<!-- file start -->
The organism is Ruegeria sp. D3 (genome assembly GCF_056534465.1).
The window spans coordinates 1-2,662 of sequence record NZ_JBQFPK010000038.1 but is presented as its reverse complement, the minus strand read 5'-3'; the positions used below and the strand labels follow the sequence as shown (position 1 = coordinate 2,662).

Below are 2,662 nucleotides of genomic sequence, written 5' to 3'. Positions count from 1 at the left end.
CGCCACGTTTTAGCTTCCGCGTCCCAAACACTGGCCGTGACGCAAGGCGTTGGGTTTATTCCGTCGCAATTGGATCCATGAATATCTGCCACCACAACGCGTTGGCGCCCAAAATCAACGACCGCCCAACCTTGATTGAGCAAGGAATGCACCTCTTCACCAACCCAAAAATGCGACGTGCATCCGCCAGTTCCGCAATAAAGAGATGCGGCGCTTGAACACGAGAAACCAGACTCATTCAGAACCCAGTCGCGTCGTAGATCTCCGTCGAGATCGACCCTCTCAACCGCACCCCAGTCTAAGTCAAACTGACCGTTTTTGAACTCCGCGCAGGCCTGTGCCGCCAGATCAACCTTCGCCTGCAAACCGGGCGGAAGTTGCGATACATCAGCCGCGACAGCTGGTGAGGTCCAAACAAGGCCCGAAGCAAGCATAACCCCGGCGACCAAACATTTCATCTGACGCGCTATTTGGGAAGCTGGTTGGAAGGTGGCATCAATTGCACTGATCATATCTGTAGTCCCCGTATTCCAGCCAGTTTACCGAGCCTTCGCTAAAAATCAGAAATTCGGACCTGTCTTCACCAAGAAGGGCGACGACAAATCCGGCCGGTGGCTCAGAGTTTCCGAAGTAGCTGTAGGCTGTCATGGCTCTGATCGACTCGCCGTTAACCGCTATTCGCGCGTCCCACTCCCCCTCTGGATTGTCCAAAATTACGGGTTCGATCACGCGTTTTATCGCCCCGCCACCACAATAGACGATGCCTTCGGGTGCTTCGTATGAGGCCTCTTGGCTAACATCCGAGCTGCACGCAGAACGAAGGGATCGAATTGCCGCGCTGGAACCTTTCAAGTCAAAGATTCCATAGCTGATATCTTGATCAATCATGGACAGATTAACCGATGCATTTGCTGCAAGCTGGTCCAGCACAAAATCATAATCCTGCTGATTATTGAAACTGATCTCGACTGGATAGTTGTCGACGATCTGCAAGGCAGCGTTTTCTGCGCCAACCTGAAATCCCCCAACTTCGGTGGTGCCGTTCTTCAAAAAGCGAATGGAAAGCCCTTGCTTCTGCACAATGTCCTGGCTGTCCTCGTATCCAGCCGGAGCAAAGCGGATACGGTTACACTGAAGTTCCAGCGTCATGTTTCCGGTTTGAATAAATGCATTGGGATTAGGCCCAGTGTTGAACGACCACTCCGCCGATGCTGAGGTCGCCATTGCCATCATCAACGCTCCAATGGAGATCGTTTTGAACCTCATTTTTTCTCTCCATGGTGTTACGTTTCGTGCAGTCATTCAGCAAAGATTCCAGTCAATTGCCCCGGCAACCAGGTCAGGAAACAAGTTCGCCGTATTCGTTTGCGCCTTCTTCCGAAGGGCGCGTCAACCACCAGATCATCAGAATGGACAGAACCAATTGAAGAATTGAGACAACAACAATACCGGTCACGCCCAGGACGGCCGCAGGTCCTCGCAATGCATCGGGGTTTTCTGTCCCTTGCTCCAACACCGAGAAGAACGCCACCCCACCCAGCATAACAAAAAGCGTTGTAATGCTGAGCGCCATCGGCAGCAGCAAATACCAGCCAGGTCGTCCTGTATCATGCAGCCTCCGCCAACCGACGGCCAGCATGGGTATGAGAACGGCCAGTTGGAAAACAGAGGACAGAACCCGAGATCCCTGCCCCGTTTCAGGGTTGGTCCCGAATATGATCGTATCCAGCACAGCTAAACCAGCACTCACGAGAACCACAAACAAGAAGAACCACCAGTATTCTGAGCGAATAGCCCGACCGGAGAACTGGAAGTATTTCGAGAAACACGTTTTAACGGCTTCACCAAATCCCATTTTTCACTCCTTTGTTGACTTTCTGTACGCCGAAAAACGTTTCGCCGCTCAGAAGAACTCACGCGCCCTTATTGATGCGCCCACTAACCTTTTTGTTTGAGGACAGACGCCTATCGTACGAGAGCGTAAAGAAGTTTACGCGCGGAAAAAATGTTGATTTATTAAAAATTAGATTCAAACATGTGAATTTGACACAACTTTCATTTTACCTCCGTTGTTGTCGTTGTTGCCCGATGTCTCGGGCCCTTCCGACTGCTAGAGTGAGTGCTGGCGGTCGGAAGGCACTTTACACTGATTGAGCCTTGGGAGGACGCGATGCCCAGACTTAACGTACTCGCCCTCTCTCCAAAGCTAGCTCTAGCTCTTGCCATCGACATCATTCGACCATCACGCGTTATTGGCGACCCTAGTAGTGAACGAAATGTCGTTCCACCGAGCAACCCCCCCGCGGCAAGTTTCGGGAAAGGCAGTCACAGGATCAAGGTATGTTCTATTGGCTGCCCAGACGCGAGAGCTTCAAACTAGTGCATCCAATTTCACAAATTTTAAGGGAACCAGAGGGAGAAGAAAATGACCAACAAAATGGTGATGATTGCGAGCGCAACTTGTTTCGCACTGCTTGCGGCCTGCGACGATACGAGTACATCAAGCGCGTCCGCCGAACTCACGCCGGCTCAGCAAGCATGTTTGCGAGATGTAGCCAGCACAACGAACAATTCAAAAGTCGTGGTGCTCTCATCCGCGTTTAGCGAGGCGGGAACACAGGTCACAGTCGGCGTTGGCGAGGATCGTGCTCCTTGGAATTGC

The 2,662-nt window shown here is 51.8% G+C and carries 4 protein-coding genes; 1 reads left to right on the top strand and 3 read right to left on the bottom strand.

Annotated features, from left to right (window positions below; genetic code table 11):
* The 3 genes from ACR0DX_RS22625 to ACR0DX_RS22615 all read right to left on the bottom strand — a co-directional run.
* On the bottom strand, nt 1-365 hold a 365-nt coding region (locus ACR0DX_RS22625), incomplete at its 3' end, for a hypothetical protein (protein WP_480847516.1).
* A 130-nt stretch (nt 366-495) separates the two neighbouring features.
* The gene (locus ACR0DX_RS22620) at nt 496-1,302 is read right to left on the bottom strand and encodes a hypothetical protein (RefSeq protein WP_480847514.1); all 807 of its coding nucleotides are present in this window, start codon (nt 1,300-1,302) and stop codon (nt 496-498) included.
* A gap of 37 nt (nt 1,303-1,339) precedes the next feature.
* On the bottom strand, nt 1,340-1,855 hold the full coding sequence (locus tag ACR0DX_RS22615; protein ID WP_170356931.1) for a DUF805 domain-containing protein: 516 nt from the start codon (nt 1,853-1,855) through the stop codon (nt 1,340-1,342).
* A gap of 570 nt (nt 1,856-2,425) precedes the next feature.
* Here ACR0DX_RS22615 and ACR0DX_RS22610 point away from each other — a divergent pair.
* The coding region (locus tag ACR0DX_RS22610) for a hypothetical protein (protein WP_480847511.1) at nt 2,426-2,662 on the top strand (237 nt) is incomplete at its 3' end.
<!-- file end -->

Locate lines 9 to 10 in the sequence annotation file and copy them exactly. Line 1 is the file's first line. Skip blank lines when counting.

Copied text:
* A 130-nt stretch (nt 366-495) separates the two neighbouring features.
* The gene (locus ACR0DX_RS22620) at nt 496-1,302 is read right to left on the bottom strand and encodes a hypothetical protein (RefSeq protein WP_480847514.1); all 807 of its coding nucleotides are present in this window, start codon (nt 1,300-1,302) and stop codon (nt 496-498) included.